Area man sentenced for falsely labeling shipment of wildlife as ‘toys’

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A Farmingdale resident has been sentenced to three years of probation, with six months of home confinement, for falsely labeling as “toys” a package containing 10 live rhinoceros iguanas that was destined for Hong Kong, U.S Attorney Philip R. Sellinger announced on Jan. 25.

Jason Ksepka, 44, previously pleaded guilty before U.S. District Judge Zahid Quraishi in Trenton federal court to an information charging him with one count of violating the Lacey Act by falsely labeling an international shipment of wildlife. Quraishi imposed the sentence on Jan. 25 by videoconference, according to a press release from the U.S. Attorney’s Office.

According to documents filed in the case and statements made in court, on Nov. 7, 2017, Ksepka shipped a package via U.S. Priority Mail Express from the U.S. Post Office in Lambertville.

The package contained 10 live rhinoceros iguanas and was destined for Hong Kong. Ksepka falsely described the contents of the package as “toys” and the sender as “Luke Jacobs” on a U.S. Postal Service International Shipping Label and Customs Form that accompanied the package.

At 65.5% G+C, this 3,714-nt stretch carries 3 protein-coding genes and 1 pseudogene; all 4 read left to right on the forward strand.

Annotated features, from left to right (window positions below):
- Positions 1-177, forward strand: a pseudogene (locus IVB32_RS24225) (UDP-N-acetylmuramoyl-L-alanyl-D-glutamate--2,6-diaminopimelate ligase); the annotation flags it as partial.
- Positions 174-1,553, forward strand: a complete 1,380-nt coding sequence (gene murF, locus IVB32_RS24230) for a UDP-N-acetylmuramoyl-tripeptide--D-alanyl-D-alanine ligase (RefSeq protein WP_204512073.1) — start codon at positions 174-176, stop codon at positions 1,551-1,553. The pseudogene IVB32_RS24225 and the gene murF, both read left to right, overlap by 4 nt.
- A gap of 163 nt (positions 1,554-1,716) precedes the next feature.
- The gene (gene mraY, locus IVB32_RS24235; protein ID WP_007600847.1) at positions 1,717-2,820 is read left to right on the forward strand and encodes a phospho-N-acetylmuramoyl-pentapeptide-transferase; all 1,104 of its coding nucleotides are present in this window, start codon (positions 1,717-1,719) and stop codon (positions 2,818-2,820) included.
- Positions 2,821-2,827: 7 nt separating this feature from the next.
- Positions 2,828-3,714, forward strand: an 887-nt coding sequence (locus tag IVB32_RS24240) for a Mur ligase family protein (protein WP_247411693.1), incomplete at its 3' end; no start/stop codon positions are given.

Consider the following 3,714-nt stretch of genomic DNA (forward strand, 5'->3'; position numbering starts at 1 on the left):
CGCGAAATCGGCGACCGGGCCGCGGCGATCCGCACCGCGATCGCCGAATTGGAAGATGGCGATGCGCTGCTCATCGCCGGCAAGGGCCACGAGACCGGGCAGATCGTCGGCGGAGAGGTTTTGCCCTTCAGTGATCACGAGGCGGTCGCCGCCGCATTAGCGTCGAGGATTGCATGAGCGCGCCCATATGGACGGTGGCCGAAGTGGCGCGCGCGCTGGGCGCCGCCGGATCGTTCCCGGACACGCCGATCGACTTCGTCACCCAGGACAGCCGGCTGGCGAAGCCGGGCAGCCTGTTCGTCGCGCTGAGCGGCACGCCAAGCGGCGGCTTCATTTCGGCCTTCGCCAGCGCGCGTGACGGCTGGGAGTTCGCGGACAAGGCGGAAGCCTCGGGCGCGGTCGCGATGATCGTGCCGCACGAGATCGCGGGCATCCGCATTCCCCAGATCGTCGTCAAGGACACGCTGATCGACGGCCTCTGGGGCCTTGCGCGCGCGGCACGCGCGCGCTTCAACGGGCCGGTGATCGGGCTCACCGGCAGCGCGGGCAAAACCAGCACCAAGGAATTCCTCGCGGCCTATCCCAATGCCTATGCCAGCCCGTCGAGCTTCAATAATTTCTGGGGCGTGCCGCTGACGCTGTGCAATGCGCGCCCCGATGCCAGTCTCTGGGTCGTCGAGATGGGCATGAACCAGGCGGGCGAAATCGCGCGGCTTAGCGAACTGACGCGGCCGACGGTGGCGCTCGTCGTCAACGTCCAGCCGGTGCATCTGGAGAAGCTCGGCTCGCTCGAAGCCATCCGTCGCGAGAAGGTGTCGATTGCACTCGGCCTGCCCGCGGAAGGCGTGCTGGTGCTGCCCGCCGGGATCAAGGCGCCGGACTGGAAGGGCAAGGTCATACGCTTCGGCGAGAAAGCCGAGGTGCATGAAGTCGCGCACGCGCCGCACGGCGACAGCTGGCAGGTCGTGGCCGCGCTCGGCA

On Nov. 8, 2017, U.S. Fish and Wildlife Service Inspectors intercepted the package at the mail facility at John F. Kennedy International Airport in New York and recovered the rhinoceros iguanas from inside the package.

Ksepka was paid $500 by an individual to falsely label the package and ship it to Hong Kong. One year prior to the shipment, the same individual had paid Ksepka $500 to ship 10 additional rhinoceros iguanas to Hong Kong.

According to the press release, in addition to probation, Quraishi ordered Ksepka to refrain from engaging in the “take” of wildlife (defined by law as harassing, harming, pursuing, hunting, shooting, wounding, trapping, capturing or collecting wildlife or attempting to engage in such conduct).

Ksepka was also ordered to refrain from the import, export, transport, sale, purchase or barter of any wildlife. Ksepka agreed, as part of his plea agreement, to pay a fine of $1,000 to the U.S. Fish and Wildlife Service Lacey Act Reward Fund.

Sellinger credited special agents of the U.S. Fish and Wildlife Service, Office of Law Enforcement, under the direction of Resident Agent in Charge Sean Mann, with the investigation leading to the guilty plea, according to the press release.